As we have written previously, the restrictions imposed due to the Covid -19 pandemic have meant that there has been a need to publicise applications and decisions made online.
In addition to this, we are now advertising new tree preservation orders (TPOs) made by the council online on a new page on the Council website. These would usually only be advertised in print, at our offices and at local libraries.
TPOs protect trees that contribute to amenity, or have historical or cultural significance. Anyone can propose a tree (or groups of trees and woodland) be protected and full details on how to do so and what criteria is used to consider them can be found here.
In addition, we are now showing all TPOs on our online Council GIS Atlas. You can view these by selecting the TPOs layer under the Planning list, as highlighted in the below screenshot.
You can then click the arrow highlighted below to find out more about that specific TPO.
We have written previously about the need to publicise applications and decisions made online, due to Covid -19 restrictions preventing us from using our usual way of advertising.
We have already been publishing our weekly lists online here, but we are now trialling a new tool to show this weekly list of new applications and decisions in the form of an interactive GIS map. We hope this will be a way to view the list of applications in a way that gives a better, user-friendly and visually interesting overview.
Using the Map
Click here to go to the Weekly List Map, and the screen should show a map of the city as below:
The map shows all application and decisions advertised in the weekly list, with red dots showing where new applications have been made and blue dots showing where we have made a decision. You can use the ‘find address or place’ bar to go to a valid location or address when typed in.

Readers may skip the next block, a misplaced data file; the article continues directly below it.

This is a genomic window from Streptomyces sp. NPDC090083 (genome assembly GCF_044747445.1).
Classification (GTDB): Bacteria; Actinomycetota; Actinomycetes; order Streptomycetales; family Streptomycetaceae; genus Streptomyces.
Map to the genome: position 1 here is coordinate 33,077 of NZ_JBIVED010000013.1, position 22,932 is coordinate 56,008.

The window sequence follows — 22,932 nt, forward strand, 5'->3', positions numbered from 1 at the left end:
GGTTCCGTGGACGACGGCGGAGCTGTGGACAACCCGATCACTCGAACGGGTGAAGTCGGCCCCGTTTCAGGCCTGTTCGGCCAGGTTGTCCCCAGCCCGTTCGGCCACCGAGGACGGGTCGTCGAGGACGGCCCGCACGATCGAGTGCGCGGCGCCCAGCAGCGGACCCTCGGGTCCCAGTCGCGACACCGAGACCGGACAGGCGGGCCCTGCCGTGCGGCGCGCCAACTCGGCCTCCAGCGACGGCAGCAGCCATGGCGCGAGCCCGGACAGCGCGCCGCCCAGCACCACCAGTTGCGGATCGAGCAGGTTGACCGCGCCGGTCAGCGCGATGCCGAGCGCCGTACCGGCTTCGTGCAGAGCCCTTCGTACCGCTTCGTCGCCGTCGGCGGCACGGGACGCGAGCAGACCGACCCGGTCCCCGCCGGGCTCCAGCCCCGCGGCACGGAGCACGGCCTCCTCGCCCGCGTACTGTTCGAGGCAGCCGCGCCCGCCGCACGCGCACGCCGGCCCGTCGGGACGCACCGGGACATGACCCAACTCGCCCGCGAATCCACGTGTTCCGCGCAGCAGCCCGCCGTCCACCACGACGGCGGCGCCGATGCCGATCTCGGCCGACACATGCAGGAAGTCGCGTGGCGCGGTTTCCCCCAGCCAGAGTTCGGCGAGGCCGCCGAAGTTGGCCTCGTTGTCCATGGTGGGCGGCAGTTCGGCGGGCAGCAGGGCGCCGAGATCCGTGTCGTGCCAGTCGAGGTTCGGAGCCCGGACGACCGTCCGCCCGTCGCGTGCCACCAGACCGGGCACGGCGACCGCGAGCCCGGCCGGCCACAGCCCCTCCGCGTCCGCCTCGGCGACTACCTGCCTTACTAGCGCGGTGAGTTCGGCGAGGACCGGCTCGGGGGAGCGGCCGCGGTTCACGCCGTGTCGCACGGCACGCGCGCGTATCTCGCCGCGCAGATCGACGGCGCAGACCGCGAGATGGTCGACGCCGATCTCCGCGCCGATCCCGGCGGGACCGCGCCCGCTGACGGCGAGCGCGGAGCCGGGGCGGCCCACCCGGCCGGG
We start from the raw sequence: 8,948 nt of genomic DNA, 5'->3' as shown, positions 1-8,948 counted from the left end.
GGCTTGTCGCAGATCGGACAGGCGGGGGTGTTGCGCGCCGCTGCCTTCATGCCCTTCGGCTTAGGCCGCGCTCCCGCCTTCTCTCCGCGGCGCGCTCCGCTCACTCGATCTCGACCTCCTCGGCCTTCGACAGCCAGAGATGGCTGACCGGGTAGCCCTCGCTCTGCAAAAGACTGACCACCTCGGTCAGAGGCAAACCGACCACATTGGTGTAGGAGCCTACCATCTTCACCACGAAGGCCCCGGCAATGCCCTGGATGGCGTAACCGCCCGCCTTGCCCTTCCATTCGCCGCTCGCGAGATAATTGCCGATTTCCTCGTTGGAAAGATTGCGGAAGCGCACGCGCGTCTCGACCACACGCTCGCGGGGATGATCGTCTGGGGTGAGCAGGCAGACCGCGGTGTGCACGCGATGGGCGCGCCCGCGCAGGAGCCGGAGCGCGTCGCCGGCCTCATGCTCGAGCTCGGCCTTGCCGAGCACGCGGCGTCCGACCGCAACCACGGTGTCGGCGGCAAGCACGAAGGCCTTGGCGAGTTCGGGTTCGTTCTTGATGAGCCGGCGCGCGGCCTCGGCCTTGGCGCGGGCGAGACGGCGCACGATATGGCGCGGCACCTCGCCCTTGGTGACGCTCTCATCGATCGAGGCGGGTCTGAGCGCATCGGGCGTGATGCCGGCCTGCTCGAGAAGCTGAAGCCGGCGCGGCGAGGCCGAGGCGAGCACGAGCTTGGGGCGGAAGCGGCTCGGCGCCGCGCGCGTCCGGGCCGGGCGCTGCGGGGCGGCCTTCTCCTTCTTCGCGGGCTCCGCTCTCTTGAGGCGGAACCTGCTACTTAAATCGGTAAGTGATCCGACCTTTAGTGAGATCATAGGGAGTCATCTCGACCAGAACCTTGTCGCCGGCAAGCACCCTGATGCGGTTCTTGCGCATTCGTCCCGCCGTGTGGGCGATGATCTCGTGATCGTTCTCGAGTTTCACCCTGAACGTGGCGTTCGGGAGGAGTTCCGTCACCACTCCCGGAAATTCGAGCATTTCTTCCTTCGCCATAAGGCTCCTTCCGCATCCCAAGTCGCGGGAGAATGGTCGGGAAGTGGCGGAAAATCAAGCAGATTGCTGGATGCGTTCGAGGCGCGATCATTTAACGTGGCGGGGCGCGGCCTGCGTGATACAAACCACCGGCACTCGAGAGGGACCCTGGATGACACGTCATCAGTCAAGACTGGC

If you zoom into the map, further detail is provided and the dots become shapes which show the boundary of each application:
Clicking on each dot or shape, and then on the arrow that pops up will show more detail about each application including a link to the application page on the planning portal:
This map will be updated weekly along with the weekly list. It will be trialled initially for six weeks to see how well it is used and how useful people find it. Please let us know your thoughts on this new tool by leaving a comment here on the blog, or sending an email to Planning.ServiceDelivery@edinburgh.gov.uk with your comments.
We have always looked at housing land supply, but by also looking at how much housing has been built we can get a clearer picture of where and how house-building is being held up. This video gives an overview of the findings from the 2019 audit.
You can also view the Housing Land Audit and Completions data on our online GIS Atlas, by selecting the Housing Land Audit schedule and Housing Land Audit completions tab shown in the image at the top of this post.